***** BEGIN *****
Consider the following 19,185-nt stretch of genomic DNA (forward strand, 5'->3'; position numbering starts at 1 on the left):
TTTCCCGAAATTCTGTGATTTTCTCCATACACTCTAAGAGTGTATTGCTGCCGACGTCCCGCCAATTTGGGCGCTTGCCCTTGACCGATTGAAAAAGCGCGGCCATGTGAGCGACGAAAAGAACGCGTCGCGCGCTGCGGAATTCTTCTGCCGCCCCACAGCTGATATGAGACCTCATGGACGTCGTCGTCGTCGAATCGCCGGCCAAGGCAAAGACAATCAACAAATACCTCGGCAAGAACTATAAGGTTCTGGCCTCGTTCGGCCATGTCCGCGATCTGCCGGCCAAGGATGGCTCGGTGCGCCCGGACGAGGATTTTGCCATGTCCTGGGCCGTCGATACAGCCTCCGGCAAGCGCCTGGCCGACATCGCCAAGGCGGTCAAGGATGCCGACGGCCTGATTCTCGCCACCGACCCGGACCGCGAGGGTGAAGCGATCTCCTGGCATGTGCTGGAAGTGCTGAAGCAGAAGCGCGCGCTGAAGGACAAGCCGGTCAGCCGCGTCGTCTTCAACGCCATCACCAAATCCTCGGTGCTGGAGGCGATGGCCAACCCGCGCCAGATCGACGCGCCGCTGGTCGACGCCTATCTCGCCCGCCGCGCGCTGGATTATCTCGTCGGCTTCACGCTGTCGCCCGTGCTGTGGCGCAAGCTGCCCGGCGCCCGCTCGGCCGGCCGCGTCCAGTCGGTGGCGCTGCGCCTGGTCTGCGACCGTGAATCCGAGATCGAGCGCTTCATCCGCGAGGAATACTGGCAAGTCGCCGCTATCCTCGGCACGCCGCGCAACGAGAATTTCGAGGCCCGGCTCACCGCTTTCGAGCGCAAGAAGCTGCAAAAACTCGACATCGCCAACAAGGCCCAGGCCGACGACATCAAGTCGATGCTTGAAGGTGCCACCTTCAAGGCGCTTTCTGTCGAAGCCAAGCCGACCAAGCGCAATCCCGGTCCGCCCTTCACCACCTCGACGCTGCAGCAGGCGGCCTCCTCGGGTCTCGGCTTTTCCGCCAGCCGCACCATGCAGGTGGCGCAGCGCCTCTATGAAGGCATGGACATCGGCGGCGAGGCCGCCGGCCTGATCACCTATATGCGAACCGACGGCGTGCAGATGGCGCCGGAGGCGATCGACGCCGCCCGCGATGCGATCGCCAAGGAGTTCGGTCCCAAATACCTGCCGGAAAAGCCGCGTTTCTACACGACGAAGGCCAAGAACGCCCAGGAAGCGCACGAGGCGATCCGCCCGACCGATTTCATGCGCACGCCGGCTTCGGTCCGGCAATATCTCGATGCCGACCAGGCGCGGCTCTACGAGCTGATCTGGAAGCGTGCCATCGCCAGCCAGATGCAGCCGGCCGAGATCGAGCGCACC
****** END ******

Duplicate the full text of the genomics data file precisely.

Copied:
Consider the following 19,185-nt stretch of genomic DNA (forward strand, 5'->3'; position numbering starts at 1 on the left):
TTTCCCGAAATTCTGTGATTTTCTCCATACACTCTAAGAGTGTATTGCTGCCGACGTCCCGCCAATTTGGGCGCTTGCCCTTGACCGATTGAAAAAGCGCGGCCATGTGAGCGACGAAAAGAACGCGTCGCGCGCTGCGGAATTCTTCTGCCGCCCCACAGCTGATATGAGACCTCATGGACGTCGTCGTCGTCGAATCGCCGGCCAAGGCAAAGACAATCAACAAATACCTCGGCAAGAACTATAAGGTTCTGGCCTCGTTCGGCCATGTCCGCGATCTGCCGGCCAAGGATGGCTCGGTGCGCCCGGACGAGGATTTTGCCATGTCCTGGGCCGTCGATACAGCCTCCGGCAAGCGCCTGGCCGACATCGCCAAGGCGGTCAAGGATGCCGACGGCCTGATTCTCGCCACCGACCCGGACCGCGAGGGTGAAGCGATCTCCTGGCATGTGCTGGAAGTGCTGAAGCAGAAGCGCGCGCTGAAGGACAAGCCGGTCAGCCGCGTCGTCTTCAACGCCATCACCAAATCCTCGGTGCTGGAGGCGATGGCCAACCCGCGCCAGATCGACGCGCCGCTGGTCGACGCCTATCTCGCCCGCCGCGCGCTGGATTATCTCGTCGGCTTCACGCTGTCGCCCGTGCTGTGGCGCAAGCTGCCCGGCGCCCGCTCGGCCGGCCGCGTCCAGTCGGTGGCGCTGCGCCTGGTCTGCGACCGTGAATCCGAGATCGAGCGCTTCATCCGCGAGGAATACTGGCAAGTCGCCGCTATCCTCGGCACGCCGCGCAACGAGAATTTCGAGGCCCGGCTCACCGCTTTCGAGCGCAAGAAGCTGCAAAAACTCGACATCGCCAACAAGGCCCAGGCCGACGACATCAAGTCGATGCTTGAAGGTGCCACCTTCAAGGCGCTTTCTGTCGAAGCCAAGCCGACCAAGCGCAATCCCGGTCCGCCCTTCACCACCTCGACGCTGCAGCAGGCGGCCTCCTCGGGTCTCGGCTTTTCCGCCAGCCGCACCATGCAGGTGGCGCAGCGCCTCTATGAAGGCATGGACATCGGCGGCGAGGCCGCCGGCCTGATCACCTATATGCGAACCGACGGCGTGCAGATGGCGCCGGAGGCGATCGACGCCGCCCGCGATGCGATCGCCAAGGAGTTCGGTCCCAAATACCTGCCGGAAAAGCCGCGTTTCTACACGACGAAGGCCAAGAACGCCCAGGAAGCGCACGAGGCGATCCGCCCGACCGATTTCATGCGCACGCCGGCTTCGGTCCGGCAATATCTCGATGCCGACCAGGCGCGGCTCTACGAGCTGATCTGGAAGCGTGCCATCGCCAGCCAGATGCAGCCGGCCGAGATCGAGCGCACC